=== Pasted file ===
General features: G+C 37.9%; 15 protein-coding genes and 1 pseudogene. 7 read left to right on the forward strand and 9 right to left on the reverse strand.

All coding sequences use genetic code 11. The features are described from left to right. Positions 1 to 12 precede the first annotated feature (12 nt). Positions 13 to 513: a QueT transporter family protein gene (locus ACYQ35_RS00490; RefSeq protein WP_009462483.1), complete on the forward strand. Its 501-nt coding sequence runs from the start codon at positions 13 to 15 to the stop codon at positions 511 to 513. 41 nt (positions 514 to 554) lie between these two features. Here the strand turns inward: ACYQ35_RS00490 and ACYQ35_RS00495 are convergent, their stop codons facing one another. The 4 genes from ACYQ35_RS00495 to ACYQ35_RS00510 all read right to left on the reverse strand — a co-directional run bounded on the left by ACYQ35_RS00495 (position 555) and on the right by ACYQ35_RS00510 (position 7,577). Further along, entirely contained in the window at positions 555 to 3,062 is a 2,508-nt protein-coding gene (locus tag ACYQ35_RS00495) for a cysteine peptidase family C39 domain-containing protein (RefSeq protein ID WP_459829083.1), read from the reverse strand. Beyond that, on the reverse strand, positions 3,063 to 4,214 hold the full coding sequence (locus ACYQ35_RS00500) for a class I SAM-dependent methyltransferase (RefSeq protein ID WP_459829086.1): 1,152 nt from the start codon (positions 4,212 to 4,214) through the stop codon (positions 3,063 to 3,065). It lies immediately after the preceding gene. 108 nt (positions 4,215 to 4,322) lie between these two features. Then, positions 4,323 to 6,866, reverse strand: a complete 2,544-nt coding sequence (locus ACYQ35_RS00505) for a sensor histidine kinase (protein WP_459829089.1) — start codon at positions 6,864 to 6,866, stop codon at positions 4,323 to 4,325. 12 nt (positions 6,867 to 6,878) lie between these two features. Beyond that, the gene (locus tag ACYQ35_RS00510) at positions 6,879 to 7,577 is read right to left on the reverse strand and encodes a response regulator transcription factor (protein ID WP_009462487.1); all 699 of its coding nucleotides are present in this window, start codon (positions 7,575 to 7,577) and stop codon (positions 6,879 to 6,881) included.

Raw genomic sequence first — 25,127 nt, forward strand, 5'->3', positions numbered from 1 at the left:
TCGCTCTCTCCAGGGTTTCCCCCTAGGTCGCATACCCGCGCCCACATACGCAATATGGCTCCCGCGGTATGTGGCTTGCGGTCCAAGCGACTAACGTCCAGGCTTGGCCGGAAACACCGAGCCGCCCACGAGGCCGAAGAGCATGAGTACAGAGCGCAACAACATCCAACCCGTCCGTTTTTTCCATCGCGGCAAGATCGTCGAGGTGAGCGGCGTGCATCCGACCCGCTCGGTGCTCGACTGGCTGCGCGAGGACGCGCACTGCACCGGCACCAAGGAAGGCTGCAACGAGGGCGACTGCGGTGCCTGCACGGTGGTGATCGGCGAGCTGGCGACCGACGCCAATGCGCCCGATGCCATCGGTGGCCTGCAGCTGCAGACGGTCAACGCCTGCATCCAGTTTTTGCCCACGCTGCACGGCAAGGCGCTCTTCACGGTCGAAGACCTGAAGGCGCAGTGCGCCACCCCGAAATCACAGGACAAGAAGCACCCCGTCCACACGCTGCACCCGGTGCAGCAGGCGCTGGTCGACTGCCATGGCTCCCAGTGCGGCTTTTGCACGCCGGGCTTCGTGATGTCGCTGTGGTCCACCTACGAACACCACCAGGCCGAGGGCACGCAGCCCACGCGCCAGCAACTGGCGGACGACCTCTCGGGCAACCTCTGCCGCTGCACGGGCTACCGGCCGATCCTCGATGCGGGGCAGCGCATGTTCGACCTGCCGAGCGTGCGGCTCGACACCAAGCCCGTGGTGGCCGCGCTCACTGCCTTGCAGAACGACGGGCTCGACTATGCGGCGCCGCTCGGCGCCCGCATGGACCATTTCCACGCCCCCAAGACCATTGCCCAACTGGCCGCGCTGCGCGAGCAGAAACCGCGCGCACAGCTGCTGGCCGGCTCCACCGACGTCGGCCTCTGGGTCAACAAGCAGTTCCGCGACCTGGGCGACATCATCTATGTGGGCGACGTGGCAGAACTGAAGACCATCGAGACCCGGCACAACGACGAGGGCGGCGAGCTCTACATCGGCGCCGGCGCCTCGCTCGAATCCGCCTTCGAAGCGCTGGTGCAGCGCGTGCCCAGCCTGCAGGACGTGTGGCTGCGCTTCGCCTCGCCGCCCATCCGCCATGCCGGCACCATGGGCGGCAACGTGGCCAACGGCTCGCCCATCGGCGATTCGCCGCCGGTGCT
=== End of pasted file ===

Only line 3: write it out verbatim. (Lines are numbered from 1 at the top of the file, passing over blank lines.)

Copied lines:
Raw genomic sequence first — 25,127 nt, forward strand, 5'->3', positions numbered from 1 at the left: